"Surely, there are limits to a pedagogy of provocation," the professors wrote. "Otherwise, the co-curricular activities of the college would be a theater of the absurd. If Hamilton pays for an appearance by an apologist for the 9/11 terrorists in order to provoke students, why not pay for appearances by apologists for Theodore Kaczinski, Eric Rudolph, and Timothy McVeigh? How do we decide which specimens of real world intensity, immediacy, and ugliness are brought to campus?"

"No one wants controversial ideas vetoed by the loudest voices from on or off campus," they added. "Yet, in a world of endless possibilities of the good, the bad, and the ugly, the administration and faculty have an obligation to think carefully about how the opportunities we offer students contribute to our academic mission and to create structures that help us make wise choices."

The Syracuse Post-Standard reports that students at Hamilton have placed posters throughout the campus -- some in favor of the invitation and others opposed. The newspaper quoted Matt Coppo, a Hamilton student whose father died in the World Trade Center, as saying: "Knowing that I'm paying for a person to disrespect my father, it doesn't go over too well in my mind. It's hard to claim that it's free speech when you're slandering people who have been dead for three years."

In an interview Wednesday night, Nancy Sorkin Rabinowitz, director of the center that invited Churchill to speak, said the controversy was very much about free speech. "Critical engagement with difficult matters" is part of what college should be about, she said. She invited critics and skeptics of Churchill to attend his talk and ask him tough questions.

She said it was wrong for some people to suggest that Churchill's views were beyond the range of debate on a college campus. "He's not a terrorist," she said. "He has intellectual credentials and an argument to make."

College officials are defending the appearance. In a statement, the college said, "Hamilton, like any institution committed to the free exchange of ideas, invites to its campus people of diverse opinions, often controversial. The opportunity to encounter and respond to people from outside the college community in their intensity and their immediacy is among the key attributes of a liberal education. The views of speakers are their own. We expect, as a matter of civil discourse, that the members of this academic community, as well as visitors, respect the dignity of reasoned and principled debate."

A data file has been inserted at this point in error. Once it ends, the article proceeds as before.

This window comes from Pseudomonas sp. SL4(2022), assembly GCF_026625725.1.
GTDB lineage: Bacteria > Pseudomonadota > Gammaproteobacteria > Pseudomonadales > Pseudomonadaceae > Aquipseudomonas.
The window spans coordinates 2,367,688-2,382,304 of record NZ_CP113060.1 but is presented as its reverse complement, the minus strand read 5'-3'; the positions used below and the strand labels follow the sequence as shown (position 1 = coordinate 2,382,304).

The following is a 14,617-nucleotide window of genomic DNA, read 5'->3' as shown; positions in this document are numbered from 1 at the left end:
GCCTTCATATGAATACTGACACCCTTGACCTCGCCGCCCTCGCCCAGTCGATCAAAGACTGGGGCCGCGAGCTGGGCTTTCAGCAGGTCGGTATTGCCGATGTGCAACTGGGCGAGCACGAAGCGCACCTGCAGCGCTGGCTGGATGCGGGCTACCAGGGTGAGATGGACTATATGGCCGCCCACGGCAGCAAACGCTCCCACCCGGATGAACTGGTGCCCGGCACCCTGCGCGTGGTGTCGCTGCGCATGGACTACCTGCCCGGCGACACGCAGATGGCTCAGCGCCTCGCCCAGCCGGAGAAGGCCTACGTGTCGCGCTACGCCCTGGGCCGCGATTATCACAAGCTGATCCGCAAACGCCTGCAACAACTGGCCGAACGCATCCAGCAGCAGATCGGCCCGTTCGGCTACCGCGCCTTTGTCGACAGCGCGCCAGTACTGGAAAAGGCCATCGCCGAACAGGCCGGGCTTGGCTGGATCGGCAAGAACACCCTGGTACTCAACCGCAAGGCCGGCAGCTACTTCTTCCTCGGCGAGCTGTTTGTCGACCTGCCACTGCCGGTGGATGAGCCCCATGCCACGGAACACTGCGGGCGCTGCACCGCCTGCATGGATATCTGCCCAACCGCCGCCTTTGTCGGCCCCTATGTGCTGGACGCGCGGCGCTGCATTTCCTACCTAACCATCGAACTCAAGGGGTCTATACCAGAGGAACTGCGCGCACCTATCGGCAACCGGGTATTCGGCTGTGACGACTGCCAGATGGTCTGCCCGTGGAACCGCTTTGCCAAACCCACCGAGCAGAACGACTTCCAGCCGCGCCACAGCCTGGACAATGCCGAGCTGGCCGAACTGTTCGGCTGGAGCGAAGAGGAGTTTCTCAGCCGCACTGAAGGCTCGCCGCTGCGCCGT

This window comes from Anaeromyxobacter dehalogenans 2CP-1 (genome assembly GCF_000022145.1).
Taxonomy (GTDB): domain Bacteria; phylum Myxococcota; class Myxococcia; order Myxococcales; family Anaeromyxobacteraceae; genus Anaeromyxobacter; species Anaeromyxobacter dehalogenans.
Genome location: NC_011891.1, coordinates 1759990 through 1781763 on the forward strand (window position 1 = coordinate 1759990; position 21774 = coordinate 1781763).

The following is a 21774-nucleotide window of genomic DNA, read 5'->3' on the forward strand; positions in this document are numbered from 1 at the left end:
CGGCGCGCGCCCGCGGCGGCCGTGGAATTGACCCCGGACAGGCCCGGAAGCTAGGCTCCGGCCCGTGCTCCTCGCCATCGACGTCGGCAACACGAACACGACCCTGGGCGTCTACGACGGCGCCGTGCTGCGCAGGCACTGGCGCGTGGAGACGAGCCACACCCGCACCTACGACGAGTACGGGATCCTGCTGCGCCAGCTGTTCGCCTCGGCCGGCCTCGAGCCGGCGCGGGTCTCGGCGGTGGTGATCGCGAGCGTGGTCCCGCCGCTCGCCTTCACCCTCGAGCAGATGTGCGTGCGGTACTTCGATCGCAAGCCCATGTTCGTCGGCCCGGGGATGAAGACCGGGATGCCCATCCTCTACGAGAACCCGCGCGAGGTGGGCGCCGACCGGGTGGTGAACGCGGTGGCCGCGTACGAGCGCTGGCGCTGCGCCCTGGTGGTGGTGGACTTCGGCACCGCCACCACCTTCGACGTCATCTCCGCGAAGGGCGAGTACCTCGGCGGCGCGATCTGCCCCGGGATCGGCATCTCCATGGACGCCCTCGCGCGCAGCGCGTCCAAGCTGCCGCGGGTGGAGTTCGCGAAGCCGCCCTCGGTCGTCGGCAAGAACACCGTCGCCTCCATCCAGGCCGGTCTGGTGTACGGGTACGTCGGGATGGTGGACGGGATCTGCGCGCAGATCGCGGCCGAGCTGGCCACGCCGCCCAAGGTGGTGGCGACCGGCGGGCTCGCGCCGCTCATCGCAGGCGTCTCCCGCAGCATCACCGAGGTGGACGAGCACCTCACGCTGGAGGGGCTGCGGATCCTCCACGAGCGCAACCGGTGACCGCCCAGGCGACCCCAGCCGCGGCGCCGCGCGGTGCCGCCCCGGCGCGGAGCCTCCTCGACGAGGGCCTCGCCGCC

The Churchill debate follows a similar fight at Hamilton in December over an invitation by the Kirkland Program to Susan Rosenberg, a 1960s radical who was convicted of weapons possession and who was in jail until President Clinton commuted her sentence. Rosenberg was to be an artist-in-residence teaching a seminar on memoir-writing. She withdrew from her plans to teach at Hamilton amid the controversy.

Rabinowitz said that she was surprised at the anger over Churchill because many of those who objected to the Rosenberg invitation told her they wouldn't have objected to her speaking on campus; they just didn't want her to teach.

Churchill was not in his office yesterday afternoon and his number in Colorado is unlisted. He did not reply to an e-mail message requesting an interview.